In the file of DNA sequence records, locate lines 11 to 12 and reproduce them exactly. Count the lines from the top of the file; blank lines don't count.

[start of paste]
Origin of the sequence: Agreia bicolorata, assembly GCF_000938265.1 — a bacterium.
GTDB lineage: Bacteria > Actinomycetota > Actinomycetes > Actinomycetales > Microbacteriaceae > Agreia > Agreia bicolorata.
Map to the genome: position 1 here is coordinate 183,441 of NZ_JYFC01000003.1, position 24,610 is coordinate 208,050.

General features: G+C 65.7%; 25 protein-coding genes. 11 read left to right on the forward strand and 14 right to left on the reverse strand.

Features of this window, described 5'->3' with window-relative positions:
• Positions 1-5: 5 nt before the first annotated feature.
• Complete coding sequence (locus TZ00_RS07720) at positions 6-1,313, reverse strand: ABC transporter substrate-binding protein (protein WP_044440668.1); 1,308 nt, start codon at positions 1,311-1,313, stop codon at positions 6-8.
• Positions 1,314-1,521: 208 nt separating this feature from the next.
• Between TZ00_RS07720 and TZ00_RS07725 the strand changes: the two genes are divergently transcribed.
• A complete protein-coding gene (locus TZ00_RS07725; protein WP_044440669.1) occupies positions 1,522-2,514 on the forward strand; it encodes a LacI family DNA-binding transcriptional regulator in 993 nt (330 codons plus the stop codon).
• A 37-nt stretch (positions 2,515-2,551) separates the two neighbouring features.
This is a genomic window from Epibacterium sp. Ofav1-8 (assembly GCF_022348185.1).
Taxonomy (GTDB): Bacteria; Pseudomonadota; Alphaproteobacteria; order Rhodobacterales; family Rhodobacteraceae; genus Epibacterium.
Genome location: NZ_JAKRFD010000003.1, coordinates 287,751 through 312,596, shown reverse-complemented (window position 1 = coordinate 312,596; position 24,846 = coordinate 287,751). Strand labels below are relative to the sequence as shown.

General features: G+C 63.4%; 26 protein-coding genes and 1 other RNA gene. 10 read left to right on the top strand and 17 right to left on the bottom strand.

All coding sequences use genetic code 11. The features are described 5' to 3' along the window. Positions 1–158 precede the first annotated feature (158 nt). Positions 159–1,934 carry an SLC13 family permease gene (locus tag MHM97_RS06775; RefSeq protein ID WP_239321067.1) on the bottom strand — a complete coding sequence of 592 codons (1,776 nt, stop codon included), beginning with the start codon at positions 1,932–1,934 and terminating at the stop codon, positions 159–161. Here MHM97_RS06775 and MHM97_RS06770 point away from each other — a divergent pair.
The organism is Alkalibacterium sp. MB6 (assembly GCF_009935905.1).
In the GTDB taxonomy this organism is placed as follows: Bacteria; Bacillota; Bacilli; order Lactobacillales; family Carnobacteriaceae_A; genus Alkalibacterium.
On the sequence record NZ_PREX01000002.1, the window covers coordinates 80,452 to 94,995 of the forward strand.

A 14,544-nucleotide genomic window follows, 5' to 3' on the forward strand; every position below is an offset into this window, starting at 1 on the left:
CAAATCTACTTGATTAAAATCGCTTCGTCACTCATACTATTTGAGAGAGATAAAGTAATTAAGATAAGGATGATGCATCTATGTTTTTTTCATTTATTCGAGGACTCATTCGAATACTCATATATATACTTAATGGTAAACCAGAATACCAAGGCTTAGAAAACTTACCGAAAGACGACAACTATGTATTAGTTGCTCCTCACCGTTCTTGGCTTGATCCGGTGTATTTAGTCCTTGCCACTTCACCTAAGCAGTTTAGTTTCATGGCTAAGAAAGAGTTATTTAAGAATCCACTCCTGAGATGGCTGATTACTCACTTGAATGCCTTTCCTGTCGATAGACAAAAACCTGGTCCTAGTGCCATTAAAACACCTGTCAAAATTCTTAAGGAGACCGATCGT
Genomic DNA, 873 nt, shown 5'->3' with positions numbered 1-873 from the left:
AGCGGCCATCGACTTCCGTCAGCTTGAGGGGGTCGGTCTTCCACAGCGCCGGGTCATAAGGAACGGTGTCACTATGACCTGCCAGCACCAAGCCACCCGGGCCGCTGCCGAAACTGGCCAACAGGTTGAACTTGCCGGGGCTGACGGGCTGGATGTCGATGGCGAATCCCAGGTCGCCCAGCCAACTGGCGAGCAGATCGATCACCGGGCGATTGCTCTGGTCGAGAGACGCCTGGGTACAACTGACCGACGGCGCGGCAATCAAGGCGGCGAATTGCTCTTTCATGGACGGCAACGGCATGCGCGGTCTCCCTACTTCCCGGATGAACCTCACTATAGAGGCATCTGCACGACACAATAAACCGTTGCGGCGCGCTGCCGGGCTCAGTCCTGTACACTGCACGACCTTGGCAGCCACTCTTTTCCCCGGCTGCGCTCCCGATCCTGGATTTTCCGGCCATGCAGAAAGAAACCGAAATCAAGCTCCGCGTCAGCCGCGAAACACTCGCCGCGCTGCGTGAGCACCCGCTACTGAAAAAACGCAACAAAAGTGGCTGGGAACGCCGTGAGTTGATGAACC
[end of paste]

• A 37-nt stretch (positions 2,515-2,551) separates the two neighbouring features.
This is a genomic window from Epibacterium sp. Ofav1-8 (assembly GCF_022348185.1).